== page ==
I find figures really useful for explaining concepts like drift, differentiation, and incomplete lineage sorting. However, I often find textbook figures are not super helpful (although the Tree thinking book by Smith and Baum is good for this). So for my undergrad teaching this quarter I set myself the task of generating R code and figures. In the last post I described simple simulations of drift in single populations. In these figures each generation is a vertical column, with each diploid individual having two alleles. In each offspring generation, two random parents are chosen from each offspring, and one of each parents alleles are chosen at random.
My R code to produce these figures, and ones like them is on github here. Feel free to reuse/repurpose the figures and code. If you find them useful leave a comment, or suggest ways they could be improved. I’ll integrate these ILS figures into my popgen notes in the next month or two [pdf here].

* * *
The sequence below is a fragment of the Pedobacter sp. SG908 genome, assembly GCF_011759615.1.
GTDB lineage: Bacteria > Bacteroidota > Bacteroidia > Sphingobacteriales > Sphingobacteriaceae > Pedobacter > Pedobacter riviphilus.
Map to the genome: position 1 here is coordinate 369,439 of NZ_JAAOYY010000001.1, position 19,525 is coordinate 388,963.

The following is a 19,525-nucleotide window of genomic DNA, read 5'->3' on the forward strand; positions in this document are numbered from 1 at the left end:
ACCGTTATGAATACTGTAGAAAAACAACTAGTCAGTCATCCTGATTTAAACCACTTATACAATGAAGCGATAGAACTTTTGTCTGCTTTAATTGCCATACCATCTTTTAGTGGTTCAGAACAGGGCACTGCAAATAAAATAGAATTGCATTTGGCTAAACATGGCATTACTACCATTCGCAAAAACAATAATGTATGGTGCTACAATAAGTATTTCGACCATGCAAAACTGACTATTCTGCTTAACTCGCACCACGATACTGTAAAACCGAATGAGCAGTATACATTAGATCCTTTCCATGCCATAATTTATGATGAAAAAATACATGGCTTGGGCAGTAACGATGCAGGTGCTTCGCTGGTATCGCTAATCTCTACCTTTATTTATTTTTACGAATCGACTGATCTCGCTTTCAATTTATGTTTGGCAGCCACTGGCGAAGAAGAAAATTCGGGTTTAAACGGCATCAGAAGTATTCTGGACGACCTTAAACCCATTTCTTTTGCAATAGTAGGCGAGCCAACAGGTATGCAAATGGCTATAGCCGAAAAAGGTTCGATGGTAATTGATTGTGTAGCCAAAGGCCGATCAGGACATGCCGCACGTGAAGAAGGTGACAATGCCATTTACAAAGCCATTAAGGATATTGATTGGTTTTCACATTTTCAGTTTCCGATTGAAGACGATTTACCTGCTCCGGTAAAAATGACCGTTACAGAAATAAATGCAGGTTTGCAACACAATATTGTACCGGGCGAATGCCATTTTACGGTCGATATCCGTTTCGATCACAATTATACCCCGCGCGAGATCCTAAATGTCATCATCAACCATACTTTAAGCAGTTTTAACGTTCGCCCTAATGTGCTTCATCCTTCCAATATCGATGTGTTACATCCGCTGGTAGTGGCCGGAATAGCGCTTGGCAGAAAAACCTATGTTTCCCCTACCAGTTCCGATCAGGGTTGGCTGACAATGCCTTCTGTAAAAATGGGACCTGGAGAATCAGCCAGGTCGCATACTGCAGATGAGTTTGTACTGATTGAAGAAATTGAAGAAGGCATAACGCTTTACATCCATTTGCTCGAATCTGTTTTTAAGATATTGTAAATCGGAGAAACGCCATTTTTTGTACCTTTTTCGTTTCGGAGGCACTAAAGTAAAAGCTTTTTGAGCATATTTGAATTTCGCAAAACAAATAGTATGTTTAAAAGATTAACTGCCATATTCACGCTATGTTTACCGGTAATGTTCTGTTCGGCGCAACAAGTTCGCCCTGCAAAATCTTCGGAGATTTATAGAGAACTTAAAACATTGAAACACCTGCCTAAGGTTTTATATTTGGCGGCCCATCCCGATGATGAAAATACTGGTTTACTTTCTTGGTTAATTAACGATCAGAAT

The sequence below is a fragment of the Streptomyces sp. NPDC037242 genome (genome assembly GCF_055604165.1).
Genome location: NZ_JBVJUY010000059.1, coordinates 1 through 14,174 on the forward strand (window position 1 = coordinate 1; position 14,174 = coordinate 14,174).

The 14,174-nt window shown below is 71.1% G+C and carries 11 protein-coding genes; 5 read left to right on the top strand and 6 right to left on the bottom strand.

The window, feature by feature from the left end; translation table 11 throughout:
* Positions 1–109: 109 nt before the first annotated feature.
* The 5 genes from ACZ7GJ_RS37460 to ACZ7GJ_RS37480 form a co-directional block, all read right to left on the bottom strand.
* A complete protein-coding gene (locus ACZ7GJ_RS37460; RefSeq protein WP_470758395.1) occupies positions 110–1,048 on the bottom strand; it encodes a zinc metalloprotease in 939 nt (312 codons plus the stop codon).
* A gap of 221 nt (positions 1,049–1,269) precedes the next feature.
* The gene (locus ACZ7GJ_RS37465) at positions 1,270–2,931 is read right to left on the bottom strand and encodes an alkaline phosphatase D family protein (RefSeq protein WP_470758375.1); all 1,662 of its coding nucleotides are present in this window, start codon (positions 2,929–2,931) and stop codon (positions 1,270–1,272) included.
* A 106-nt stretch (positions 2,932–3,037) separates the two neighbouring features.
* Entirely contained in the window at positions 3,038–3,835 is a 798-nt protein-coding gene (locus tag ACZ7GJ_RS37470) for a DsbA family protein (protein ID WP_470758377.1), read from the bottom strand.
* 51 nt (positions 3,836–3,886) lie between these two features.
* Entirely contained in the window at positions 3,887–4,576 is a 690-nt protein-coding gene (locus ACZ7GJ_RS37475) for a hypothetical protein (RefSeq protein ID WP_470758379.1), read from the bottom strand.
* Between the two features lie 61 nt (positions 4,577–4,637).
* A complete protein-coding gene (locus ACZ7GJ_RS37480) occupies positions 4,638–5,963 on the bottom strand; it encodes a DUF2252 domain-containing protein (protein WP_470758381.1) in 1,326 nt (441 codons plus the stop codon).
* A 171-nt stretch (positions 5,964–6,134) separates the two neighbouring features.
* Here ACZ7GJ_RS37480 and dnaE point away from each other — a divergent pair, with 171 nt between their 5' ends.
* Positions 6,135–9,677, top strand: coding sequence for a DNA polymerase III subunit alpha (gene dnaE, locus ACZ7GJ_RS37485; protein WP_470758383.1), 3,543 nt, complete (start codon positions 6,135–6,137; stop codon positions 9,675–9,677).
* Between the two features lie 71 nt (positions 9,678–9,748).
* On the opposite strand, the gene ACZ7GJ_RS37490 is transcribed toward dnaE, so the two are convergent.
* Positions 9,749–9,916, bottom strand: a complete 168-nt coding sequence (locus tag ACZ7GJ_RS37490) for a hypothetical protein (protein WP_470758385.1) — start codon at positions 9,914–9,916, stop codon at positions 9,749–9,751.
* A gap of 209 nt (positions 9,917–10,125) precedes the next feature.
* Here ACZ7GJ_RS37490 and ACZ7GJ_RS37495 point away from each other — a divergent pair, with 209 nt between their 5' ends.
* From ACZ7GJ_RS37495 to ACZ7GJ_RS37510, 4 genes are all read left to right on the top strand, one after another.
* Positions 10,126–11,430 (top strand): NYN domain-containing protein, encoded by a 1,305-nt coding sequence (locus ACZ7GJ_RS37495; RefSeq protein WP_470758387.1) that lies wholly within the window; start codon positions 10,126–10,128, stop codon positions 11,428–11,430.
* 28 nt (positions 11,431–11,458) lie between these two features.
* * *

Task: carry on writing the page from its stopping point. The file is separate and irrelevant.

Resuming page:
In the figures below there are no new mutations during the simulation, so we can just track alleles over the generations.
Figure of drift causing differentiation of an ancestral polymorphism between two separated populations:
More simulations here.
Below are three figures of complete and incomplete lineage sorting as a result of random drift of ancestral polymorphism in ancestral populations (e.g. Human-Chimp-Gorilla). All of the initial alleles are given distinct colours so their path can be tracked over time.
An ancestral allele has differentially fixed/lost in the two sister species (e.g. human and chimp) making one of them more related to the outgroup (e.g. humans and gorillas sharing an allele) than its sister species (chimp) at this locus.
I’ve simulated many more figures of ancestral lineage sorting here.